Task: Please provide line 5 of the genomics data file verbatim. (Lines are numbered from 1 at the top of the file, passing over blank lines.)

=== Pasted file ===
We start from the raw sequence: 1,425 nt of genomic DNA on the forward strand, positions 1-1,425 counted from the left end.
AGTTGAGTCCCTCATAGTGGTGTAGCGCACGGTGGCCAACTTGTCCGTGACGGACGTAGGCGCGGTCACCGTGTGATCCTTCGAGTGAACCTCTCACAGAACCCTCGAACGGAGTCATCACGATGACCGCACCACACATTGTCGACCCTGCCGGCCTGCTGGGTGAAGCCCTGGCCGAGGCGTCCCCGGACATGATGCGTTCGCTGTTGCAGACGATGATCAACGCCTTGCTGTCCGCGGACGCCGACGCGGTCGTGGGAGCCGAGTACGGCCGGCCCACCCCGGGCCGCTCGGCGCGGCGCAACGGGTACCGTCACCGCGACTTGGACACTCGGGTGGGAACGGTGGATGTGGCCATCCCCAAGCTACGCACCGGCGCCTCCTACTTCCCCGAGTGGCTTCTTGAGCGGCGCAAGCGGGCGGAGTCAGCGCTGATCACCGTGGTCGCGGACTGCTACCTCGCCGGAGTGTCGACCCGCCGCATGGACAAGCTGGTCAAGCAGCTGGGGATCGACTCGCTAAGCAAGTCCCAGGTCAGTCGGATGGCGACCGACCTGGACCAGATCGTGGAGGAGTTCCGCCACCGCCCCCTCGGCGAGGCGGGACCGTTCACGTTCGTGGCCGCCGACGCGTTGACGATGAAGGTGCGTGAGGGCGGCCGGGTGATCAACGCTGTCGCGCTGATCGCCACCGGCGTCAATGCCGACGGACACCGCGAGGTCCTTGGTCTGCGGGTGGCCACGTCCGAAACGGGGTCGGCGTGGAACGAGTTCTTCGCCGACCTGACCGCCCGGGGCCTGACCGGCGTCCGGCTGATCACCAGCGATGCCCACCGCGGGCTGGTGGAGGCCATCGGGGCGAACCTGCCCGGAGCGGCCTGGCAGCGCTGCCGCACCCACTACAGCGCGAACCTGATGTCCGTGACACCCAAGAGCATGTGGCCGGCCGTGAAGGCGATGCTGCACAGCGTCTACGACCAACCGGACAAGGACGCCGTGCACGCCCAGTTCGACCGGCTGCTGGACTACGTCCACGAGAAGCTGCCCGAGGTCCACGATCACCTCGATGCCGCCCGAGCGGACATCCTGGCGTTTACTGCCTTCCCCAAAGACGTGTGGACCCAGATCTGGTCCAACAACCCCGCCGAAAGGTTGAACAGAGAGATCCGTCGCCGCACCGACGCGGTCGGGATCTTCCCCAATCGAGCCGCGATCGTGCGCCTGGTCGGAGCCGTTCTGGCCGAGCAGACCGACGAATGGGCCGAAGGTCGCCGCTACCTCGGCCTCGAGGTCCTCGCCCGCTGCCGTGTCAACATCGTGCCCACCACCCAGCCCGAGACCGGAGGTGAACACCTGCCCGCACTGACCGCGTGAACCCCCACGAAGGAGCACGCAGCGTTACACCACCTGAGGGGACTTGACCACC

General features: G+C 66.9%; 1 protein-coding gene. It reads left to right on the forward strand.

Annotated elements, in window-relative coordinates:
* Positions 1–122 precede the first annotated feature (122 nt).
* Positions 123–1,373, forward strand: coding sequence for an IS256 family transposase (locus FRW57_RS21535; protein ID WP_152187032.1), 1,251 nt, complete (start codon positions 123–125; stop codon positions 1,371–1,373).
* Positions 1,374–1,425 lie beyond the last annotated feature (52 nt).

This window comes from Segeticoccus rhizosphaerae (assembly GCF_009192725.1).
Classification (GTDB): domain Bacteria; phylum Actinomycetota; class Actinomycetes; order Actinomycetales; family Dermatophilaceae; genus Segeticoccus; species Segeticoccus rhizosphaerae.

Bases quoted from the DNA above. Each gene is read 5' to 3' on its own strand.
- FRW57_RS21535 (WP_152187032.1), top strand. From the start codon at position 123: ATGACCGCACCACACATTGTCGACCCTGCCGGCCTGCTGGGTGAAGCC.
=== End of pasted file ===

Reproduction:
* Positions 1–122 precede the first annotated feature (122 nt).